"Band of Friendship"
(Pa, B, Fe, LL, V, M) Pagan worldview with some moral elements about three girls who care about each other & who want to become famous rock stars, combined with a mild feminist spirit; some language, including 11 strong obscenities, 5 mild obscenities & 7 profanities; some action violence, including boys are in plane crash when man attempts to kill them, man purposely smashes woman’s foot, two men try to kill girls, two men get knocked out, two women fight, & girls fight with men; no sex, but some sensuality; no nudity but midriffs shown for the sake of sensuality; no alcohol use; no smoking; and, miscellaneous elements such as lying, deceitfulness & brainwashing.
JOSIE AND THE PUSSYCATS is a fun but superficial comedy based on the Archie comic book about three small-town friends who must hold true to the bonds of friendship when fame and power try to tear them apart. Despite dealing with a few important positive virtues, this movie lacks depth and contains some foul language and sensuality.
JOSIE AND THE PUSSYCATS is a live-action comedy based on the Archie comic book. Three best friends, Josie (Rachael Leigh Cook), Melody (Tara Reid) and Val (Rosario Dawson) have one dream – to be rock stars. The dedicated musicians have formed a unique band called The Pussycats in the small, suburban town of Riverdale. Although no one comes to their gigs, their manager is a joke and the band’s biggest fan is Josie’s best friend Allen M., the struggling team keeps at it, playing everywhere they can and being criticized for their distinctive fashion and musical technique. Their one wish is to sign with a record company and be taken seriously by people.
When the country’s hottest boy band, Du Jour, mysteriously disappears, their manager, Wyatt Frame (played by Alan Cumming of SPY KIDS) searches for “the next big thing.” He stumbles on The Pussycats and soon is presenting them to MegaRecords CEO, Fiona. Suddenly, the girls’ dream is becoming a reality. Within a week, The Pussycats are renamed Josie and the Pussycats, everyone is wearing cat ears, and the three small town friends are rushed from photo shoots to recording studios, MTV tapings and parties held in their honor. Fiona and Wyatt create a rock sensation as the girls’ songs top the music charts.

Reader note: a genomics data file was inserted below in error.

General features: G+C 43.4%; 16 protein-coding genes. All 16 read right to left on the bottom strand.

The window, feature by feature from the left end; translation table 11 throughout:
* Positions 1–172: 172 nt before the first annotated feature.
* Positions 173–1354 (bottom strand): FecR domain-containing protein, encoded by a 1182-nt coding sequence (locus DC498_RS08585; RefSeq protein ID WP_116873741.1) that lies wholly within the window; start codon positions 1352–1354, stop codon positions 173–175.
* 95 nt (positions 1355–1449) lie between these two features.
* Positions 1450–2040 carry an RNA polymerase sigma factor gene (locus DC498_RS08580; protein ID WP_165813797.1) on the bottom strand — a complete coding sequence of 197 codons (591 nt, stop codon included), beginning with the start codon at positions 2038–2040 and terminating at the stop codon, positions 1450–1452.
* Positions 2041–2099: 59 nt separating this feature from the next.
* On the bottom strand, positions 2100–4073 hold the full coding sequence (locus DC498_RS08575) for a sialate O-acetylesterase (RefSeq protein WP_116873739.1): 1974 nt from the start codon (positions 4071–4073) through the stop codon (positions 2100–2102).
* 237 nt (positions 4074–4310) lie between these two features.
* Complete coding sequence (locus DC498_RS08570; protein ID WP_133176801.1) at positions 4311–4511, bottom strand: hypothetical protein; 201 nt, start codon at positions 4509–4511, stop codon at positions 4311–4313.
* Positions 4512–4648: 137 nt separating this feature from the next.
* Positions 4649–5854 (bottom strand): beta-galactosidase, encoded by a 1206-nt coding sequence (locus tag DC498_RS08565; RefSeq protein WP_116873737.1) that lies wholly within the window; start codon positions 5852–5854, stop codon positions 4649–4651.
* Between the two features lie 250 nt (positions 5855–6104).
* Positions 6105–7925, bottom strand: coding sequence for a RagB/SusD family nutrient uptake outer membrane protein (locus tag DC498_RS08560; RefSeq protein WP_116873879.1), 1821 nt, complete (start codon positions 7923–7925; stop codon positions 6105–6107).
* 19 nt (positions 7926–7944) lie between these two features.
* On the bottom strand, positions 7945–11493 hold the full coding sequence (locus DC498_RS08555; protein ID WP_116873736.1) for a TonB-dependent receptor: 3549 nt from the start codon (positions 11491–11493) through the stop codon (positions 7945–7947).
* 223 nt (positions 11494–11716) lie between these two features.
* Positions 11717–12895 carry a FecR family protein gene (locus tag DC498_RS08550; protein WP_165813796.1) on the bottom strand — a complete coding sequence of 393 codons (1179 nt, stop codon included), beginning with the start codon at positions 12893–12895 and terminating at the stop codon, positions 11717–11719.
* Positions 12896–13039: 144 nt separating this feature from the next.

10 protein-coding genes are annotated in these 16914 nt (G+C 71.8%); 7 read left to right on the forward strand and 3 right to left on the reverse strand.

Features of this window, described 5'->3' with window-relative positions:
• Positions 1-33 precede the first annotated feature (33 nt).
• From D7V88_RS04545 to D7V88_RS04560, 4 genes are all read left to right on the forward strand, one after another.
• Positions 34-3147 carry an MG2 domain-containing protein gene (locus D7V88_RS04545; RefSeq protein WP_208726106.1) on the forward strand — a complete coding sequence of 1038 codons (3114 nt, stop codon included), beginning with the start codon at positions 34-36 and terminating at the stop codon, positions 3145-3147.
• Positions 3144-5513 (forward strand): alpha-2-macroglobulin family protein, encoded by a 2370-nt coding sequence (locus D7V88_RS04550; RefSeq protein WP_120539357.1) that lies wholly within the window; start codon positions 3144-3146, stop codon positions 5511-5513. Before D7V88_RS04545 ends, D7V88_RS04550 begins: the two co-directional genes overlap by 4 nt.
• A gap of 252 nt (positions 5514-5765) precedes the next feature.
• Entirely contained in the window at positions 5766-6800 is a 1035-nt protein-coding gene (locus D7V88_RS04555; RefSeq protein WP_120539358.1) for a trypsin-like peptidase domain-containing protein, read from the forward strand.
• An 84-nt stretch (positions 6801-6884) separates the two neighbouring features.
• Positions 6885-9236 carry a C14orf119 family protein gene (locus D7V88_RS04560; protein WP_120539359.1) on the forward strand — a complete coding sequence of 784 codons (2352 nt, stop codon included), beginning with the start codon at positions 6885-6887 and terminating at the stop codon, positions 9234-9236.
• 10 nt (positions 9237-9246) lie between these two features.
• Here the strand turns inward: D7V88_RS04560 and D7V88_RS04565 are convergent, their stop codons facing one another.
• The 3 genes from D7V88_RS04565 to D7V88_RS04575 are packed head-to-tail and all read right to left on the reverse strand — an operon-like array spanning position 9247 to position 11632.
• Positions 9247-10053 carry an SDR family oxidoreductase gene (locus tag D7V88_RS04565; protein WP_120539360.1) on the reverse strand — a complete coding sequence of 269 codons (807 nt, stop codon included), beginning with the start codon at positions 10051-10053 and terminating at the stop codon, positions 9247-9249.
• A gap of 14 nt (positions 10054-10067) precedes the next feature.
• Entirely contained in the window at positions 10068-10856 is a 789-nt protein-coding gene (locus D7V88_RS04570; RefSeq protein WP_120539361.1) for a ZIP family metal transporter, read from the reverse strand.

Josie, Melody and Val soon begin to be suspicious of their sudden fame. How did they become so popular so fast? It is soon discovered that Fiona and Wyatt are really using MegaRecords as a front for a high-tech, underground outfit and influencing the youth of the country through popular music. They have been putting subliminal messages in Josie and the Pussycats’ music and are even trying to brainwash the girls in the band.
When the girls begin to understand what has been happening, Wyatt and Fiona plan to separate the band, making Josie an even bigger sensation, while destroying the other two Pussycats. The plot thickens as Mel and Val are in danger of their lives, and Josie is being brainwashed, along with the rest of the teenagers in America. The three rock stars must use the power of friendship to get themselves out of this mess.
JOSIE AND THE PUSSYCATS is full of humorous antics and comedic acting, mostly from the evil adversaries, Fiona and Wyatt. The movie takes a hilarious swing at the boy band uprising, but there are blatant advertisements in almost every scene.
While JOSIE is based on the Archie comic book series, the plot of the movie takes a number of awkward turns, making it progressively tackier as time passes. Dealing with important virtues such as genuine friendship, love, following a dream, persistence, taking initiative, uncovering evil, and being true to yourself, this movie had potential to be a much better movie. However, it is obvious that a movie lacks substance and depth when, at the end, a character actually has to say, “The moral of this story is . . .” The movie also contains some foul language and sensuality.
JOSIE AND THE PUSSYCATS is a fun but superficial comedy based on the Archie comic book. Three small town friends dream of being rock stars and hit it big when MegaRecords wants to sign them to the label. The Pussycats suddenly become Josie and the Pussycats and the girls are rushed from photo shoots to parties and recording sessions, while their songs rise on the charts. Instant fame piques the girls’ curiosity, and they soon discover that their new manger, Wyatt, and the CEO of MegaRecords, Fiona, are up to no good. The two have been putting subliminal messages into the music to brainwash the youth of America. Josie, Melody and Valerie must hold true to the bonds of friendship as fame and power threaten to tear them apart. Despite dealing with a few important positive virtues such as genuine friendship and uncovering evil, JOSIE AND THE PUSSYCATS lacks depth and contains some foul language and sensuality. It also has a tacky feel to it, and there are blatant advertisements in nearly every scene. Still, the story is full of humorous antics and takes a hilarious swing at the popularity of boy bands.